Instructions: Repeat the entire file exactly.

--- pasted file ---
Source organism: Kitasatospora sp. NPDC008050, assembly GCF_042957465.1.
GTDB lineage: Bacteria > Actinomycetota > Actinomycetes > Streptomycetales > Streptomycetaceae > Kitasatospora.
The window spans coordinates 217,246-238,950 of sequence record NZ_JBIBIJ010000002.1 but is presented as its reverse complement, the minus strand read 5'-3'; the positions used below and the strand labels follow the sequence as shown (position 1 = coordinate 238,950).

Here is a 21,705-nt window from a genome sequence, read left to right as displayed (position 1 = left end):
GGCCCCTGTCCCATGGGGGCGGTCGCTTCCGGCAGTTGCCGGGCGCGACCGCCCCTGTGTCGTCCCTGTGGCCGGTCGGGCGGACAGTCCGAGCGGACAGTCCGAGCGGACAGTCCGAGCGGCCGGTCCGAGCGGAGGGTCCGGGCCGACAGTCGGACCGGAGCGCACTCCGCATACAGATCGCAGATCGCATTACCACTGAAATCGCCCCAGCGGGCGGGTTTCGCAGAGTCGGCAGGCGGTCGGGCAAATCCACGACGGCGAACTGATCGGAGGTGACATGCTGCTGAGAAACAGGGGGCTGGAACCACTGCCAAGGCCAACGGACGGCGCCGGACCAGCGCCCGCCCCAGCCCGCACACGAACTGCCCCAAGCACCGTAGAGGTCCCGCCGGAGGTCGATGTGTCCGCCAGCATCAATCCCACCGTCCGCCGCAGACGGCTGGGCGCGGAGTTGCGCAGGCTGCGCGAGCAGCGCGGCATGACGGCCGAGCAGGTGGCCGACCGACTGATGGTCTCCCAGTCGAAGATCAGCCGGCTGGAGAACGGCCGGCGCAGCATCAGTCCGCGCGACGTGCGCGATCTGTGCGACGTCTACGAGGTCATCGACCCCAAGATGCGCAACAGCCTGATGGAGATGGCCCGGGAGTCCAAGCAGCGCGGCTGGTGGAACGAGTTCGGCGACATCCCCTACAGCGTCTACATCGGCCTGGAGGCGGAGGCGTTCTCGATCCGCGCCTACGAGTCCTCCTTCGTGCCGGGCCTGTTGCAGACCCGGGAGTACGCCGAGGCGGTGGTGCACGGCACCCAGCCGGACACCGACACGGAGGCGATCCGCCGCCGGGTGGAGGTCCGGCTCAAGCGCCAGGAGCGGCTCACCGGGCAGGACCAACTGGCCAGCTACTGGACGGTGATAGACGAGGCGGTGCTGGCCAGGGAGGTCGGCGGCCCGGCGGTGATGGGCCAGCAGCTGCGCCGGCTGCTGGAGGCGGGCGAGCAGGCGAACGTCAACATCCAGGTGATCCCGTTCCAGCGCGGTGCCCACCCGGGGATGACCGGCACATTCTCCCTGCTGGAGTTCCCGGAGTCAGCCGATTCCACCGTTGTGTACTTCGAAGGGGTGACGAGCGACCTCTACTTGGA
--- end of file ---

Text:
Source organism: Kitasatospora sp. NPDC008050, assembly GCF_042957465.1.
GTDB lineage: Bacteria > Actinomycetota > Actinomycetes > Streptomycetales > Streptomycetaceae > Kitasatospora.
The window spans coordinates 217,246-238,950 of sequence record NZ_JBIBIJ010000002.1 but is presented as its reverse complement, the minus strand read 5'-3'; the positions used below and the strand labels follow the sequence as shown (position 1 = coordinate 238,950).

Here is a 21,705-nt window from a genome sequence, read left to right as displayed (position 1 = left end):
GGCCCCTGTCCCATGGGGGCGGTCGCTTCCGGCAGTTGCCGGGCGCGACCGCCCCTGTGTCGTCCCTGTGGCCGGTCGGGCGGACAGTCCGAGCGGACAGTCCGAGCGGACAGTCCGAGCGGCCGGTCCGAGCGGAGGGTCCGGGCCGACAGTCGGACCGGAGCGCACTCCGCATACAGATCGCAGATCGCATTACCACTGAAATCGCCCCAGCGGGCGGGTTTCGCAGAGTCGGCAGGCGGTCGGGCAAATCCACGACGGCGAACTGATCGGAGGTGACATGCTGCTGAGAAACAGGGGGCTGGAACCACTGCCAAGGCCAACGGACGGCGCCGGACCAGCGCCCGCCCCAGCCCGCACACGAACTGCCCCAAGCACCGTAGAGGTCCCGCCGGAGGTCGATGTGTCCGCCAGCATCAATCCCACCGTCCGCCGCAGACGGCTGGGCGCGGAGTTGCGCAGGCTGCGCGAGCAGCGCGGCATGACGGCCGAGCAGGTGGCCGACCGACTGATGGTCTCCCAGTCGAAGATCAGCCGGCTGGAGAACGGCCGGCGCAGCATCAGTCCGCGCGACGTGCGCGATCTGTGCGACGTCTACGAGGTCATCGACCCCAAGATGCGCAACAGCCTGATGGAGATGGCCCGGGAGTCCAAGCAGCGCGGCTGGTGGAACGAGTTCGGCGACATCCCCTACAGCGTCTACATCGGCCTGGAGGCGGAGGCGTTCTCGATCCGCGCCTACGAGTCCTCCTTCGTGCCGGGCCTGTTGCAGACCCGGGAGTACGCCGAGGCGGTGGTGCACGGCACCCAGCCGGACACCGACACGGAGGCGATCCGCCGCCGGGTGGAGGTCCGGCTCAAGCGCCAGGAGCGGCTCACCGGGCAGGACCAACTGGCCAGCTACTGGACGGTGATAGACGAGGCGGTGCTGGCCAGGGAGGTCGGCGGCCCGGCGGTGATGGGCCAGCAGCTGCGCCGGCTGCTGGAGGCGGGCGAGCAGGCGAACGTCAACATCCAGGTGATCCCGTTCCAGCGCGGTGCCCACCCGGGGATGACCGGCACATTCTCCCTGCTGGAGTTCCCGGAGTCAGCCGATTCCACCGTTGTGTACTTCGAAGGGGTGACGAGCGACCTCTACTTGGA